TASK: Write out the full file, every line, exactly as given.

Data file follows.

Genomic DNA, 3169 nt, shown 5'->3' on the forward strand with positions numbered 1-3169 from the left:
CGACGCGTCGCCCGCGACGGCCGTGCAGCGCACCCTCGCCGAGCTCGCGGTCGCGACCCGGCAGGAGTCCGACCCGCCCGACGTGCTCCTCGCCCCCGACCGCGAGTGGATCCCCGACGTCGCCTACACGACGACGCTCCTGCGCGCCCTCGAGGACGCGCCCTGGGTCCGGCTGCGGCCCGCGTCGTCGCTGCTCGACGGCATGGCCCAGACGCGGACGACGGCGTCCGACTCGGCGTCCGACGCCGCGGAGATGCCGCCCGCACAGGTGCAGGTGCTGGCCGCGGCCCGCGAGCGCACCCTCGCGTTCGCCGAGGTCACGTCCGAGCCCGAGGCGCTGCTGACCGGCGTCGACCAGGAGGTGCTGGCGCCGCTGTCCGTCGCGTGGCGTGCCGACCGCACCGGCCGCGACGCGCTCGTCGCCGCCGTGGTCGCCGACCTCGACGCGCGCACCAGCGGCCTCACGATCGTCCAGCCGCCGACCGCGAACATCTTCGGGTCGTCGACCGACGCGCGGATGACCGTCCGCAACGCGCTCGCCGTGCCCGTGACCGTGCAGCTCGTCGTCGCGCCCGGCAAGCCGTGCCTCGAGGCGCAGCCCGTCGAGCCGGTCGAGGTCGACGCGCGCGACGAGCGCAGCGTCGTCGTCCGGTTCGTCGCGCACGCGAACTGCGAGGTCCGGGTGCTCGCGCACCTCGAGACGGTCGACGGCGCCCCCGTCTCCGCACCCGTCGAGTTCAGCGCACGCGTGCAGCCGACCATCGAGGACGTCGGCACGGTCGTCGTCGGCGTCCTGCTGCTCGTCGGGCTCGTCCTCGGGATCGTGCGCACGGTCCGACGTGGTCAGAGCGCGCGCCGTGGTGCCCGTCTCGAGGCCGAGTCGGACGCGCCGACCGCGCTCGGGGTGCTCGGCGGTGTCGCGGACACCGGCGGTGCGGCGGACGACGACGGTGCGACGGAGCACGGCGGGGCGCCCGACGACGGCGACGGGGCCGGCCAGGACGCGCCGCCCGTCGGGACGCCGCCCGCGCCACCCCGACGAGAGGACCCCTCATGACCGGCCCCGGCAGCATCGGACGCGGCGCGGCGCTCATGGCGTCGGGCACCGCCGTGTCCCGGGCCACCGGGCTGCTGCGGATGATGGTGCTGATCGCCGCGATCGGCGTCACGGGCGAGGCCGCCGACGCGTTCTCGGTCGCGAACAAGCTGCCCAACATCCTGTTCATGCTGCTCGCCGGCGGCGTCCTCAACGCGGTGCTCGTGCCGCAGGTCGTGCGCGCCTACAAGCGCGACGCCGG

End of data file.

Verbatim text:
Genomic DNA, 3169 nt, shown 5'->3' on the forward strand with positions numbered 1-3169 from the left:
CGACGCGTCGCCCGCGACGGCCGTGCAGCGCACCCTCGCCGAGCTCGCGGTCGCGACCCGGCAGGAGTCCGACCCGCCCGACGTGCTCCTCGCCCCCGACCGCGAGTGGATCCCCGACGTCGCCTACACGACGACGCTCCTGCGCGCCCTCGAGGACGCGCCCTGGGTCCGGCTGCGGCCCGCGTCGTCGCTGCTCGACGGCATGGCCCAGACGCGGACGACGGCGTCCGACTCGGCGTCCGACGCCGCGGAGATGCCGCCCGCACAGGTGCAGGTGCTGGCCGCGGCCCGCGAGCGCACCCTCGCGTTCGCCGAGGTCACGTCCGAGCCCGAGGCGCTGCTGACCGGCGTCGACCAGGAGGTGCTGGCGCCGCTGTCCGTCGCGTGGCGTGCCGACCGCACCGGCCGCGACGCGCTCGTCGCCGCCGTGGTCGCCGACCTCGACGCGCGCACCAGCGGCCTCACGATCGTCCAGCCGCCGACCGCGAACATCTTCGGGTCGTCGACCGACGCGCGGATGACCGTCCGCAACGCGCTCGCCGTGCCCGTGACCGTGCAGCTCGTCGTCGCGCCCGGCAAGCCGTGCCTCGAGGCGCAGCCCGTCGAGCCGGTCGAGGTCGACGCGCGCGACGAGCGCAGCGTCGTCGTCCGGTTCGTCGCGCACGCGAACTGCGAGGTCCGGGTGCTCGCGCACCTCGAGACGGTCGACGGCGCCCCCGTCTCCGCACCCGTCGAGTTCAGCGCACGCGTGCAGCCGACCATCGAGGACGTCGGCACGGTCGTCGTCGGCGTCCTGCTGCTCGTCGGGCTCGTCCTCGGGATCGTGCGCACGGTCCGACGTGGTCAGAGCGCGCGCCGTGGTGCCCGTCTCGAGGCCGAGTCGGACGCGCCGACCGCGCTCGGGGTGCTCGGCGGTGTCGCGGACACCGGCGGTGCGGCGGACGACGACGGTGCGACGGAGCACGGCGGGGCGCCCGACGACGGCGACGGGGCCGGCCAGGACGCGCCGCCCGTCGGGACGCCGCCCGCGCCACCCCGACGAGAGGACCCCTCATGACCGGCCCCGGCAGCATCGGACGCGGCGCGGCGCTCATGGCGTCGGGCACCGCCGTGTCCCGGGCCACCGGGCTGCTGCGGATGATGGTGCTGATCGCCGCGATCGGCGTCACGGGCGAGGCCGCCGACGCGTTCTCGGTCGCGAACAAGCTGCCCAACATCCTGTTCATGCTGCTCGCCGGCGGCGTCCTCAACGCGGTGCTCGTGCCGCAGGTCGTGCGCGCCTACAAGCGCGACGCCGG